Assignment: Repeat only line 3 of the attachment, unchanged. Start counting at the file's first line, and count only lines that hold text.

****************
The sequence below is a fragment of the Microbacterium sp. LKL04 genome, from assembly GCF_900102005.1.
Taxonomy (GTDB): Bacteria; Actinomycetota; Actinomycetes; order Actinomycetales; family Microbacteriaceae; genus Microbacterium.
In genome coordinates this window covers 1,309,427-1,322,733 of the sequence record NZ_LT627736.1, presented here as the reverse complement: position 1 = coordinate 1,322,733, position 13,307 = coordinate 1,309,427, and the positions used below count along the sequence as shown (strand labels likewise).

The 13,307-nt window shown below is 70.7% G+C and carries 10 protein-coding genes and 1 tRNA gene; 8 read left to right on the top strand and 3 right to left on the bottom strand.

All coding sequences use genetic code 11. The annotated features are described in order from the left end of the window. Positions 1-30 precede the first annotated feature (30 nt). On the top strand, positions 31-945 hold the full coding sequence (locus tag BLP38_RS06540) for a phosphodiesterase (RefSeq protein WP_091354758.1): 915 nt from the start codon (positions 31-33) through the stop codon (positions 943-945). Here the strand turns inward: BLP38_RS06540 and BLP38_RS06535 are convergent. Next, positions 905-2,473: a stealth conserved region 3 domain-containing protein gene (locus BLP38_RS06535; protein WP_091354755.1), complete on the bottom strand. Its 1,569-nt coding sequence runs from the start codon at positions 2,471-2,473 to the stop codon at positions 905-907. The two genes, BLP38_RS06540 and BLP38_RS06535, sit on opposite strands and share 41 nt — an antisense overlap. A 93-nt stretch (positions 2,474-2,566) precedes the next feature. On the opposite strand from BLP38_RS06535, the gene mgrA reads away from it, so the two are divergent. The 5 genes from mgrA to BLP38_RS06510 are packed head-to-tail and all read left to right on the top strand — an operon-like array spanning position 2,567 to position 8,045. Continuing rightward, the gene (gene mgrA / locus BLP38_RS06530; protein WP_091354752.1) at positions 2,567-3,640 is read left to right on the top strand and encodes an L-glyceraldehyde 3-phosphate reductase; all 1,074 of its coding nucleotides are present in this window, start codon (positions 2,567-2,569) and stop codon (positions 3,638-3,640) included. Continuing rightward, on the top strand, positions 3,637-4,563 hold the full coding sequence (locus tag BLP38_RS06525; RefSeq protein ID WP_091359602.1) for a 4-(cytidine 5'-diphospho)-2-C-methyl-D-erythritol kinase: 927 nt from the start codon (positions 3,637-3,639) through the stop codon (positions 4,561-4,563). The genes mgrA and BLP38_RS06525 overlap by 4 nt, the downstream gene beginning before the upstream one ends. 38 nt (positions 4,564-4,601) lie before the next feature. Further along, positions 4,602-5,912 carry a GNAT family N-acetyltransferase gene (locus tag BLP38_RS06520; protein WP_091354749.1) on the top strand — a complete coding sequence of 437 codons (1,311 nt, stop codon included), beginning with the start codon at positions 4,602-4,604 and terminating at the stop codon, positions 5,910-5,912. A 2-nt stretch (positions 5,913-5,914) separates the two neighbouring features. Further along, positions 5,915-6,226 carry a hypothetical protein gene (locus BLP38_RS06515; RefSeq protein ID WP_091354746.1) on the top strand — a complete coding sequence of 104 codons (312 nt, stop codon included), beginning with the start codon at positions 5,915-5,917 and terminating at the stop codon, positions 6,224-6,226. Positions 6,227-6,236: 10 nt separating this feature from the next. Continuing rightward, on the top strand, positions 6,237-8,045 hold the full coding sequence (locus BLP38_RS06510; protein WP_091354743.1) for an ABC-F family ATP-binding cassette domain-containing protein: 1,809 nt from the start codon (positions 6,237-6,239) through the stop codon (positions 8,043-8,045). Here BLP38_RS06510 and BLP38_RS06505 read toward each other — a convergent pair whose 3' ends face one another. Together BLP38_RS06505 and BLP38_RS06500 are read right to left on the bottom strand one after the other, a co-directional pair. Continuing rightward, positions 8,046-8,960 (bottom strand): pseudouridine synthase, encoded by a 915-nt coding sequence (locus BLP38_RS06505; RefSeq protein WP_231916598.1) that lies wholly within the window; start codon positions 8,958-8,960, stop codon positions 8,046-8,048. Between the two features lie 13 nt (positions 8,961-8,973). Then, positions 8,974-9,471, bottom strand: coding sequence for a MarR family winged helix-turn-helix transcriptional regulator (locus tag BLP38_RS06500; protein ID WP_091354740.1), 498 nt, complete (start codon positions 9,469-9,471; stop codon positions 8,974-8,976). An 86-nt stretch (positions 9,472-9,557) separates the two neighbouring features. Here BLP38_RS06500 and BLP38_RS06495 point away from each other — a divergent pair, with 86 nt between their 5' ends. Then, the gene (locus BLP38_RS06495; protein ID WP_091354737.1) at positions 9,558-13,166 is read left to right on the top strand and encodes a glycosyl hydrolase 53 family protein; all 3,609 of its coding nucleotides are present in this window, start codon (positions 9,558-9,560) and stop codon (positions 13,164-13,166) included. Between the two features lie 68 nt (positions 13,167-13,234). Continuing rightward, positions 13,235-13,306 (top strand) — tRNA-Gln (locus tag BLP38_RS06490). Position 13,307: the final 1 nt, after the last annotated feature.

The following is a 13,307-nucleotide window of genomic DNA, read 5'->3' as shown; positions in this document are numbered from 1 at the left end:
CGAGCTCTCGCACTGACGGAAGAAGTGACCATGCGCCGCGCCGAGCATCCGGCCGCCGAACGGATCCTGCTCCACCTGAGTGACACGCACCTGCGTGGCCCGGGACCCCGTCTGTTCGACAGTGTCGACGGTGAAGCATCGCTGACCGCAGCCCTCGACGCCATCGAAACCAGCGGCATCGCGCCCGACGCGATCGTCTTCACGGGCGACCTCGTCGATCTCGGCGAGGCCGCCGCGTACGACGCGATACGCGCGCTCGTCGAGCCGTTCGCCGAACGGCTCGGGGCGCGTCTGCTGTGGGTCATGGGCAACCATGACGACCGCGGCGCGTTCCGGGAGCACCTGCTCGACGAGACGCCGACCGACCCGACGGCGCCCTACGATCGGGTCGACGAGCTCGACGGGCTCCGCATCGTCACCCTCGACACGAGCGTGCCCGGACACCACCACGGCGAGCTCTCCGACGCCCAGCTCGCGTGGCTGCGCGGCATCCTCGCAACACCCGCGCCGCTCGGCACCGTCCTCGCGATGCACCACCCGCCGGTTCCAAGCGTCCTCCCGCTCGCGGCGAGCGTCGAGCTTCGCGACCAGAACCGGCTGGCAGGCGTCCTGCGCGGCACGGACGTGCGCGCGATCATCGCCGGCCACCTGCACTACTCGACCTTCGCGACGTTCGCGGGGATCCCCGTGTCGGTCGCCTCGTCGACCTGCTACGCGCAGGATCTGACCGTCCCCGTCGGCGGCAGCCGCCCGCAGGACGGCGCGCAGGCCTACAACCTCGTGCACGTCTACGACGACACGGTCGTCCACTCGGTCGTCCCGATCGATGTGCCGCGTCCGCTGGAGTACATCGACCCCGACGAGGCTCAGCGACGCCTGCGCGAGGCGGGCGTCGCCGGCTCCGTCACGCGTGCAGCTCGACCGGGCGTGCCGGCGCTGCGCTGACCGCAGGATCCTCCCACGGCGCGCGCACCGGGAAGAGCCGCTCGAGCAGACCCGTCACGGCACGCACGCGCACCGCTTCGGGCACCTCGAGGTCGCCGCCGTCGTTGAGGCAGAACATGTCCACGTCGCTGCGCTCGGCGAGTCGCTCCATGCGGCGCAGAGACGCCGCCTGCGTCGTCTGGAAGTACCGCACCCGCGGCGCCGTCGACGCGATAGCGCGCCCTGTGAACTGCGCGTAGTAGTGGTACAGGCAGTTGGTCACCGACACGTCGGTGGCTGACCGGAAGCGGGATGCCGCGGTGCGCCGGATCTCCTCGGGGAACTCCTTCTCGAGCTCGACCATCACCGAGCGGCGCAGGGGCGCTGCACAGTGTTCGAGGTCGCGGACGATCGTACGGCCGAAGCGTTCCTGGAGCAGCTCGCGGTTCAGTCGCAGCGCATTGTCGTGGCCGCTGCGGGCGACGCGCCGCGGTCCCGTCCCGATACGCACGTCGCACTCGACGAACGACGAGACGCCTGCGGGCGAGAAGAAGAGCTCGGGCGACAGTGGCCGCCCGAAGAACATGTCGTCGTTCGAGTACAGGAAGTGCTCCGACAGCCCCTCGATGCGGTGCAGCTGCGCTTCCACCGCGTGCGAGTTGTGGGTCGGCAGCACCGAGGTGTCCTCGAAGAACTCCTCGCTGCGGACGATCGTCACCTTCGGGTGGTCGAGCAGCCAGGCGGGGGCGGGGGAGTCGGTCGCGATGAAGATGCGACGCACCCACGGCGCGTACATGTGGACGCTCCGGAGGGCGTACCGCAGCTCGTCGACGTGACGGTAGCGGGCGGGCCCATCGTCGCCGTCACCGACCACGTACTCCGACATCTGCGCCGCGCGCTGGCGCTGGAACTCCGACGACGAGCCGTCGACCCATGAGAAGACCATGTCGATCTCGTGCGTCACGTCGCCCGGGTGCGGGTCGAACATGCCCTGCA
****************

In genome coordinates this window covers 1,309,427-1,322,733 of the sequence record NZ_LT627736.1, presented here as the reverse complement: position 1 = coordinate 1,322,733, position 13,307 = coordinate 1,309,427, and the positions used below count along the sequence as shown (strand labels likewise).